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Rates hike could cripple businesses

Thursday, 15th August, 2013

By Andrew Robertson

Business property owners are warning that a plan by City Council to slash its reliance on mine rate revenue will close businesses and drive investors away.

Rates paid by business property owners increased by 20 per cent or more this financial year to make up for an $875,000 reduction in rates levied on the city’s mining companies.

Residential rates also increased by nine per cent under the plan which Council said is the first step in a strategy to better diversify its rate base and protect it against large variations caused by fluctuating property valuations.

But Globe Timber and Hardware store co-owner Selina LaRovere-Nagas said yesterday that the rate hike would mean her business would have to shelve any aspirations for growth or hiring more staff. 

She said a hike in rates of just over 20 per cent this year, when combined with an almost tripling of rates in the five years prior, was the equivalent to a part-time employee. 

“It just means less spending in wages,” she said.

“We’re happy to pay rates but it needs to be managed.” 

Ms LaRovere-Nagas questioned the logic behind Council’s strategy to reduce its reliance on mine rate revenue now.

While she “completely understands” Council wanting to plan for a time when it can no longer rely on mine rates revenue, she argued it should be making the most of that revenue stream while it still can.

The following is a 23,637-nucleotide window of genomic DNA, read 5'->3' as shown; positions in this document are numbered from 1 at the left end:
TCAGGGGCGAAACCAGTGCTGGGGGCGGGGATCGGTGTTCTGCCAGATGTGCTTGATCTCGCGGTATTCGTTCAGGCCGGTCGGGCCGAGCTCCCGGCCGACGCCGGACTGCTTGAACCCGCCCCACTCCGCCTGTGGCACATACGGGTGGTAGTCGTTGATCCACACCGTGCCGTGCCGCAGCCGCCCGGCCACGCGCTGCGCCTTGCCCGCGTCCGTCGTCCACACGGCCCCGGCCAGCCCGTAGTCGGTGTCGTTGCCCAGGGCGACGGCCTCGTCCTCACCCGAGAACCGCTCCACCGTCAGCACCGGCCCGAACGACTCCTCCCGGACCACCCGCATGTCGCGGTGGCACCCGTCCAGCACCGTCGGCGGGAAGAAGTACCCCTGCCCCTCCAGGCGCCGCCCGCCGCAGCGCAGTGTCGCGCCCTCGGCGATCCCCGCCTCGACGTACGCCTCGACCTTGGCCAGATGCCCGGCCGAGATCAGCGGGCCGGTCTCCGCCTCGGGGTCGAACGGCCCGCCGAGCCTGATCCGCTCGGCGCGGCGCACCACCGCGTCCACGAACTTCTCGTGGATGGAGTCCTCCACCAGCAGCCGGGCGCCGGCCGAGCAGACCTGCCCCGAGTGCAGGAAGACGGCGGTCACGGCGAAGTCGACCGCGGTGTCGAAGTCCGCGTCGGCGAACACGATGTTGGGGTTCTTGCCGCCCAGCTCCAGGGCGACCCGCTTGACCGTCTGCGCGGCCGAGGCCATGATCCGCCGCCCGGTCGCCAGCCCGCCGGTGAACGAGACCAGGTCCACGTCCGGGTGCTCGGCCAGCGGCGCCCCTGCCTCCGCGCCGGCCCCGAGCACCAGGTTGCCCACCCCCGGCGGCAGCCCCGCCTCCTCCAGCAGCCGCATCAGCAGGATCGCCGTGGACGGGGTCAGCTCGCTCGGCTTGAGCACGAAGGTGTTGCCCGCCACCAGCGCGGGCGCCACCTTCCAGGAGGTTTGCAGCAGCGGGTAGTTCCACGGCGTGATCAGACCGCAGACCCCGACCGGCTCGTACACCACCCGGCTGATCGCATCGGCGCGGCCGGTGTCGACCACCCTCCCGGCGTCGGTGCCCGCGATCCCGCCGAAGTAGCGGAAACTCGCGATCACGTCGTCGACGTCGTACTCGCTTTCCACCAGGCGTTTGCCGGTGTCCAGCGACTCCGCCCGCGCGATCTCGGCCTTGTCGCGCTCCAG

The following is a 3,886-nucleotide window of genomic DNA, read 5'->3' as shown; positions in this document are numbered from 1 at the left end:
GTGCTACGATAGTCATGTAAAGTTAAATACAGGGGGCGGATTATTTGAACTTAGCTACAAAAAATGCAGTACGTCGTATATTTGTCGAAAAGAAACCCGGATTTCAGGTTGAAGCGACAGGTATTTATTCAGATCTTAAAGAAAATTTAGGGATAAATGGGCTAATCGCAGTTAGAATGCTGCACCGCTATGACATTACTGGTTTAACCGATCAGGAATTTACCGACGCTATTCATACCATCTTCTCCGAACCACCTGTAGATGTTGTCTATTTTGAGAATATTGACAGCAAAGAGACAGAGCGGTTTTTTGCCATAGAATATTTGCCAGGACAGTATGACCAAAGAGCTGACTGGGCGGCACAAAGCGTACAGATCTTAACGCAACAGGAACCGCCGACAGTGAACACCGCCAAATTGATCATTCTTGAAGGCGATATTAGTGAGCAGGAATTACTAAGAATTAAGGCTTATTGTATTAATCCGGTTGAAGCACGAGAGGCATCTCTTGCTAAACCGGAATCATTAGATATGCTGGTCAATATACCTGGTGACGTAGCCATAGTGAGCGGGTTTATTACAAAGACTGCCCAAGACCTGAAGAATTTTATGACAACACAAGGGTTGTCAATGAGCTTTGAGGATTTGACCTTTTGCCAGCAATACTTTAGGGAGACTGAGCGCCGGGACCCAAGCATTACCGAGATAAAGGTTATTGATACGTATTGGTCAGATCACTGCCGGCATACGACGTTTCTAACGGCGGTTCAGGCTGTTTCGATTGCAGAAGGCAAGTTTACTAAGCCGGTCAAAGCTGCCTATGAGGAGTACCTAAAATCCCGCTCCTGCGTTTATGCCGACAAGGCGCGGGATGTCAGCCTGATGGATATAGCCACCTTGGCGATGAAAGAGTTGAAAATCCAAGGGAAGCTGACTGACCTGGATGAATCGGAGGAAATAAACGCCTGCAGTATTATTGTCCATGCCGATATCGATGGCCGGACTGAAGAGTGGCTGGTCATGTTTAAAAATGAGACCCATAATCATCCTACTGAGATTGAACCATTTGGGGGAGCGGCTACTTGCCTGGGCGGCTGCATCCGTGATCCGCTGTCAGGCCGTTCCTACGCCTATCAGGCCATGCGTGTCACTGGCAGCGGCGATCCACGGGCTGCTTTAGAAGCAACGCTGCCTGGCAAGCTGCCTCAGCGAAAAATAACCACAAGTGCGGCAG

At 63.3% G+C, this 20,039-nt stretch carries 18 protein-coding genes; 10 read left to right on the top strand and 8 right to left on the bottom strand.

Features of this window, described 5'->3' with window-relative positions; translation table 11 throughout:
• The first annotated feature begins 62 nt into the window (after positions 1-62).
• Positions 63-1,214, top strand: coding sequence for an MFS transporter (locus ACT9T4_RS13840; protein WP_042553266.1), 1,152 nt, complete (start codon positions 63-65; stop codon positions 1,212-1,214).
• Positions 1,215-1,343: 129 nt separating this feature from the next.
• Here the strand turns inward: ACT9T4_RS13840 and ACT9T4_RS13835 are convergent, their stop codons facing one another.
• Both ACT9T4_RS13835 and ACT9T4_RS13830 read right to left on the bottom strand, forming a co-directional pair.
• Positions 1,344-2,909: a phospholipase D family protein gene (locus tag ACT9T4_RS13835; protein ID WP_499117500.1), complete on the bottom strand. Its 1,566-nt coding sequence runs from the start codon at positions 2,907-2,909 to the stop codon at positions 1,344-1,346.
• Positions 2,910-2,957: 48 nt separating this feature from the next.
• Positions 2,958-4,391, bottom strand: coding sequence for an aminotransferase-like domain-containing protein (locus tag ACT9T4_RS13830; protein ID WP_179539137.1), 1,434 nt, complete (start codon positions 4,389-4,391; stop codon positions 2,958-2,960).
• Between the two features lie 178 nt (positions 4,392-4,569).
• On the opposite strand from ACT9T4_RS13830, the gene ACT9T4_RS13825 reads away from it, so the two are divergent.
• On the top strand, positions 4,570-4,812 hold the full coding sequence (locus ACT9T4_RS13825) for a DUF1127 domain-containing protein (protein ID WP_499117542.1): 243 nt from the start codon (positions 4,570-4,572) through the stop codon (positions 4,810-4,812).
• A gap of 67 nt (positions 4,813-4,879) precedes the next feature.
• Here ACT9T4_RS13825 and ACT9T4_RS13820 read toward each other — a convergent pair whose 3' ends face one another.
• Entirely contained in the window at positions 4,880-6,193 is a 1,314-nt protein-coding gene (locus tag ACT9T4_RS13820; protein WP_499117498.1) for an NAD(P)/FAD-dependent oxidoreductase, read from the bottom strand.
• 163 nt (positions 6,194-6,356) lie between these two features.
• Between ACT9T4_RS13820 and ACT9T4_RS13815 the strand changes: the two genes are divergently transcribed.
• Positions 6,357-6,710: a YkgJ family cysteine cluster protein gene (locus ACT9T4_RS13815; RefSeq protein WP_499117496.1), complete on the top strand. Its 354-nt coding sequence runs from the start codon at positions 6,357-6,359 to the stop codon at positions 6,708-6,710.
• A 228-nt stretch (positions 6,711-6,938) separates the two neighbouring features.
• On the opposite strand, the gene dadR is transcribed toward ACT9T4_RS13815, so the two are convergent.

“It’s like us saying we’re not going to do business with someone because they are not going to be around in a few years.

“The logic isn’t there.”

Ratepayers would also be more accepting of the rate increases if Council had shown some evidence that it was cutting costs.

“We need to take responsibility as corporate citizens but council haven’t shown where they have ... tightened the belt.” 

She warned the strategy could also backfire on Council if the rate shifting led to businesses closing their doors. 

Many owners of shops and other business premises also appear set to wear the rate increase because their tenants do not have the capacity to pay more rent.

Former councillor John Simons, who owns properties in Argent Street, said businesses were doing it tough because consumers had less money to spend thanks to ever-rising electricity and water charges.

“Our population is going down and our cost of living is going through the roof,” he said.

“Most people will try very hard to stay in business but the stories I’m getting are it’s extremely hard.”

Mr Simons said he would absorb the latest rate increase which was “the biggest in some time”.

“I’ll get over it; I’ll work harder and cut back on costs.

“I’ve got to run a tighter ship.”

Another property owner said he would also be absorbing the rate increase on his properties, despite the reduction in yields.

Pat Schinella said unlike residential properties, commercial properties sold on their yields. 

“It will stop the investors coming in because the yields won’t be there,” he said.

“Commercial prices will tumble.”

Still, Mr Schinella, whose rates increased by about 23 per cent, said increasing his rents was not an option. 

“There’s no way I can put that on tenants.

“In this day and age people can’t absorb a 23-24 per cent increase in rent.”

He also disagreed with Council’s strategy.

“If the mines pull out completely I think the people of Broken Hill will understand and accept (increases).

“I think we should worry about it when the time comes.

“If it’s a mining town in 10 years do I get a credit?”

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